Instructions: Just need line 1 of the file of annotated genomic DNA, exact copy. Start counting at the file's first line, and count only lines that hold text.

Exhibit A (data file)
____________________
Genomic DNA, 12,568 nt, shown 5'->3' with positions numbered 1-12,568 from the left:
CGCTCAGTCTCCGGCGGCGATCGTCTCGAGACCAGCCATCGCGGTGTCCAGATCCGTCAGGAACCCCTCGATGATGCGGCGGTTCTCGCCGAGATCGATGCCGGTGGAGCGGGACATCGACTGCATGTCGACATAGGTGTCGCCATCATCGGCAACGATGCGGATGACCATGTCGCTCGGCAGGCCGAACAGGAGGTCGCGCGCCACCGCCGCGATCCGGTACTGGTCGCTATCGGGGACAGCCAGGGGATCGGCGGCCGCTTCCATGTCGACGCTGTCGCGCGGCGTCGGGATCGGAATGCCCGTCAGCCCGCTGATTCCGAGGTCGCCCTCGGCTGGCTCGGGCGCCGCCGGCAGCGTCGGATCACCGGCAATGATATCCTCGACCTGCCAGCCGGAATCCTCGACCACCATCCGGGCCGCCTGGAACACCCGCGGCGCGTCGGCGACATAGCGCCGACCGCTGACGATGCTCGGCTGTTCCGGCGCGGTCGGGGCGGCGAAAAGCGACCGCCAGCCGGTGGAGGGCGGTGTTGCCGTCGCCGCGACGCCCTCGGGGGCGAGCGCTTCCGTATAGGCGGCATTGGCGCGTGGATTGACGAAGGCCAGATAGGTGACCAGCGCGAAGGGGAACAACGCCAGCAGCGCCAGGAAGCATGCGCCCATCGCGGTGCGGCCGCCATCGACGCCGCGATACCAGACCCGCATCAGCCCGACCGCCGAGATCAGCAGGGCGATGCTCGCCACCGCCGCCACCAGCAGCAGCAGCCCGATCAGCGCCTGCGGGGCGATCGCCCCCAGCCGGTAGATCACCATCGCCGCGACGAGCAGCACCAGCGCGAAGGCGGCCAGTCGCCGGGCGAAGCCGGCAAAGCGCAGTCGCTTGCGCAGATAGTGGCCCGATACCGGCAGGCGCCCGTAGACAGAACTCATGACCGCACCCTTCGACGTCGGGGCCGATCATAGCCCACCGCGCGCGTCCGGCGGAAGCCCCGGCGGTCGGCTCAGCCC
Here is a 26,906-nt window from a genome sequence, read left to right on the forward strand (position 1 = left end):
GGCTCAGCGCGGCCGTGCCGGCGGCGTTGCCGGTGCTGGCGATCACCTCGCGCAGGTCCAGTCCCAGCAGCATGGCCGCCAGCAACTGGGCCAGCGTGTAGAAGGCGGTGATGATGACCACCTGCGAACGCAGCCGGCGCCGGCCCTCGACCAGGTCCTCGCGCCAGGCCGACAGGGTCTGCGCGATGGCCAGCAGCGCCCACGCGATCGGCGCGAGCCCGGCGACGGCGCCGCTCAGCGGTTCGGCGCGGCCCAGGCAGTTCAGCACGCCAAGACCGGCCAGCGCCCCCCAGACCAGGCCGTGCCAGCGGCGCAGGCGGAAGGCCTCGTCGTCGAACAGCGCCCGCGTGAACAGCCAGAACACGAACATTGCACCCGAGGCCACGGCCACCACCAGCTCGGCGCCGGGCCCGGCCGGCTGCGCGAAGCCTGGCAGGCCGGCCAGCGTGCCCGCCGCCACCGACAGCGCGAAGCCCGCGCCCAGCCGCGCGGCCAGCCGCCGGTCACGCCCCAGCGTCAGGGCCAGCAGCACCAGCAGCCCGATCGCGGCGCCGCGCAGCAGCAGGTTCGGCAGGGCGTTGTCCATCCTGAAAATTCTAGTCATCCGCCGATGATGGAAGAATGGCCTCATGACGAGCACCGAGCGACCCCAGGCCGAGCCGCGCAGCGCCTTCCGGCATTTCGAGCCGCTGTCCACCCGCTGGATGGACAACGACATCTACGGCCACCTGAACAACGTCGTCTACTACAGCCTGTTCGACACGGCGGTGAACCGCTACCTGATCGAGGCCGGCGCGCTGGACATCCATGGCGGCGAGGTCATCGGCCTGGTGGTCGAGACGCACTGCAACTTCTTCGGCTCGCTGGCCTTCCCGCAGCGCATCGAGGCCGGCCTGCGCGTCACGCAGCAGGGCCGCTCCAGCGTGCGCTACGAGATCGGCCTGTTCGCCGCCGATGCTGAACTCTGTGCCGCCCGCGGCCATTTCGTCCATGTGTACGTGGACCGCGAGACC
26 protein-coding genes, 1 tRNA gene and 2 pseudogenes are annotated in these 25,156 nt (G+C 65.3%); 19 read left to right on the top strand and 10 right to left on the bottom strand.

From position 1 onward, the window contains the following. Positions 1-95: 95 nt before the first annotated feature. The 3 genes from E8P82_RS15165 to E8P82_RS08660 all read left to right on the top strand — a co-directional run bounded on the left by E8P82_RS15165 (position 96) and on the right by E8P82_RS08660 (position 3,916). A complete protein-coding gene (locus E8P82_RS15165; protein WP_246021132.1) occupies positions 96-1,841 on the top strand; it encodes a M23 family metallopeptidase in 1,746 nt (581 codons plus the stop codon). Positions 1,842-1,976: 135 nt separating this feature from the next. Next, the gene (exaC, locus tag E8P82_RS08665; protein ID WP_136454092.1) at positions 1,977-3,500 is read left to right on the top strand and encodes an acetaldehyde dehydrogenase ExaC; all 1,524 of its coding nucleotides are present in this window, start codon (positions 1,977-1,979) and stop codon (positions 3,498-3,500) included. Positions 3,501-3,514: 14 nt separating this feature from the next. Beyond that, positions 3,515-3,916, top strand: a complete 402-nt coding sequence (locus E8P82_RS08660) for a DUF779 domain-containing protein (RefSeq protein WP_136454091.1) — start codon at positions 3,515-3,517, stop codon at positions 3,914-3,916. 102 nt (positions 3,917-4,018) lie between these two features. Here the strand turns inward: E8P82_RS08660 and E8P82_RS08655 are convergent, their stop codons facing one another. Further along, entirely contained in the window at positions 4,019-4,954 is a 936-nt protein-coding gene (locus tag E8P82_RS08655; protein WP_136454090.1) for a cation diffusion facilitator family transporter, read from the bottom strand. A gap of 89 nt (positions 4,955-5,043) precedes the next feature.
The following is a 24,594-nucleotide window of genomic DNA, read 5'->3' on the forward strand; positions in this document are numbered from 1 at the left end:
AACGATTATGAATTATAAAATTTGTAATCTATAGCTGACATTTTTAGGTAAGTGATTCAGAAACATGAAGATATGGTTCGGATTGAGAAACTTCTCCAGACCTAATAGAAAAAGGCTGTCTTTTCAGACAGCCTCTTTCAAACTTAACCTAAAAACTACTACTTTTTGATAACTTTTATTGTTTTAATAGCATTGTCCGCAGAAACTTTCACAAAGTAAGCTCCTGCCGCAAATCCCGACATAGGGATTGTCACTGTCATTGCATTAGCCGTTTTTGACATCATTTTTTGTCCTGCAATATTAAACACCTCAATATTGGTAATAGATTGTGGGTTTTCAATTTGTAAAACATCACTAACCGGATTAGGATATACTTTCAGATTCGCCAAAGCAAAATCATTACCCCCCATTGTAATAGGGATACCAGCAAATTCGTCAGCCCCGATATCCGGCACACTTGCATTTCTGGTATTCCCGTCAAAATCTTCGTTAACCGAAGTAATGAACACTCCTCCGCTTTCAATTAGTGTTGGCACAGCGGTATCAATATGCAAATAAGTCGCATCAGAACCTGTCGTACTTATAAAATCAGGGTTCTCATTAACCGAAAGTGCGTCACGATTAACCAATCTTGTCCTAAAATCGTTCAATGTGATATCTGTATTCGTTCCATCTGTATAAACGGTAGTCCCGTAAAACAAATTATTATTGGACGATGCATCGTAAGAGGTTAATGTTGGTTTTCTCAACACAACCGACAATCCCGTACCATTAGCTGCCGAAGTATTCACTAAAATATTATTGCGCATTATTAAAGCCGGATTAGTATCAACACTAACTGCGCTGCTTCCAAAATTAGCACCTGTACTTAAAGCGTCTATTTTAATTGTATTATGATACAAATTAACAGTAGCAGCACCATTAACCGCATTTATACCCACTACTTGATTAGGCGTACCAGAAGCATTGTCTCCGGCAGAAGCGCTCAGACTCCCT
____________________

Genomic DNA, 12,568 nt, shown 5'->3' with positions numbered 1-12,568 from the left: